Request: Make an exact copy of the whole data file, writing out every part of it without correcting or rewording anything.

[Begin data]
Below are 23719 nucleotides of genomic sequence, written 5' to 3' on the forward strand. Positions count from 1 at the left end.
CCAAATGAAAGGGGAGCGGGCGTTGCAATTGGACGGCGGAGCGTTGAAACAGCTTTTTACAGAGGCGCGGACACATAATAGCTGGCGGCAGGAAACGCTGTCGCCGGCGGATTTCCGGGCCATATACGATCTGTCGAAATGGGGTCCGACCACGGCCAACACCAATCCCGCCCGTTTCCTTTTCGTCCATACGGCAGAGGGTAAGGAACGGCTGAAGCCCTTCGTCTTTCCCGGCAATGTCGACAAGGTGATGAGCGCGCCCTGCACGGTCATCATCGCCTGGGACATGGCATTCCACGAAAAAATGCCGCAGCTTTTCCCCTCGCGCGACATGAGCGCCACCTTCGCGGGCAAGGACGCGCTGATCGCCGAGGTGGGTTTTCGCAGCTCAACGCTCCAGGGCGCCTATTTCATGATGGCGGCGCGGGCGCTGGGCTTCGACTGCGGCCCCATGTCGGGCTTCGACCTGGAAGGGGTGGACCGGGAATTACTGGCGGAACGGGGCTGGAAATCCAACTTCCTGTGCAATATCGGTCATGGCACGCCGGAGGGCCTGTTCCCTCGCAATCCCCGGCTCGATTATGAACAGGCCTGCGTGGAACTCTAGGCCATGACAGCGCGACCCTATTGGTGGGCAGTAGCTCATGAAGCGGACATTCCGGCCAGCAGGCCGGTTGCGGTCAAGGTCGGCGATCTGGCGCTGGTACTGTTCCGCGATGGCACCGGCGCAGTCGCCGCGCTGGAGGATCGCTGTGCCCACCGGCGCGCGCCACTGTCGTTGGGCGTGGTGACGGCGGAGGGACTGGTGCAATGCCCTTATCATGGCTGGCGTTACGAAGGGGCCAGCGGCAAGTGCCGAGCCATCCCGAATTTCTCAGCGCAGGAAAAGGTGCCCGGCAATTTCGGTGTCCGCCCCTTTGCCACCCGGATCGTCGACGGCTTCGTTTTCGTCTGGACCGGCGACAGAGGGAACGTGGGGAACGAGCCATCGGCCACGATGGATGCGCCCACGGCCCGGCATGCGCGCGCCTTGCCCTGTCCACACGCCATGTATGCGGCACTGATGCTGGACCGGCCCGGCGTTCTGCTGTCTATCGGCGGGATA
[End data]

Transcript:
Below are 23719 nucleotides of genomic sequence, written 5' to 3' on the forward strand. Positions count from 1 at the left end.
CCAAATGAAAGGGGAGCGGGCGTTGCAATTGGACGGCGGAGCGTTGAAACAGCTTTTTACAGAGGCGCGGACACATAATAGCTGGCGGCAGGAAACGCTGTCGCCGGCGGATTTCCGGGCCATATACGATCTGTCGAAATGGGGTCCGACCACGGCCAACACCAATCCCGCCCGTTTCCTTTTCGTCCATACGGCAGAGGGTAAGGAACGGCTGAAGCCCTTCGTCTTTCCCGGCAATGTCGACAAGGTGATGAGCGCGCCCTGCACGGTCATCATCGCCTGGGACATGGCATTCCACGAAAAAATGCCGCAGCTTTTCCCCTCGCGCGACATGAGCGCCACCTTCGCGGGCAAGGACGCGCTGATCGCCGAGGTGGGTTTTCGCAGCTCAACGCTCCAGGGCGCCTATTTCATGATGGCGGCGCGGGCGCTGGGCTTCGACTGCGGCCCCATGTCGGGCTTCGACCTGGAAGGGGTGGACCGGGAATTACTGGCGGAACGGGGCTGGAAATCCAACTTCCTGTGCAATATCGGTCATGGCACGCCGGAGGGCCTGTTCCCTCGCAATCCCCGGCTCGATTATGAACAGGCCTGCGTGGAACTCTAGGCCATGACAGCGCGACCCTATTGGTGGGCAGTAGCTCATGAAGCGGACATTCCGGCCAGCAGGCCGGTTGCGGTCAAGGTCGGCGATCTGGCGCTGGTACTGTTCCGCGATGGCACCGGCGCAGTCGCCGCGCTGGAGGATCGCTGTGCCCACCGGCGCGCGCCACTGTCGTTGGGCGTGGTGACGGCGGAGGGACTGGTGCAATGCCCTTATCATGGCTGGCGTTACGAAGGGGCCAGCGGCAAGTGCCGAGCCATCCCGAATTTCTCAGCGCAGGAAAAGGTGCCCGGCAATTTCGGTGTCCGCCCCTTTGCCACCCGGATCGTCGACGGCTTCGTTTTCGTCTGGACCGGCGACAGAGGGAACGTGGGGAACGAGCCATCGGCCACGATGGATGCGCCCACGGCCCGGCATGCGCGCGCCTTGCCCTGTCCACACGCCATGTATGCGGCACTGATGCTGGACCGGCCCGGCGTTCTGCTGTCTATCGGCGGGATA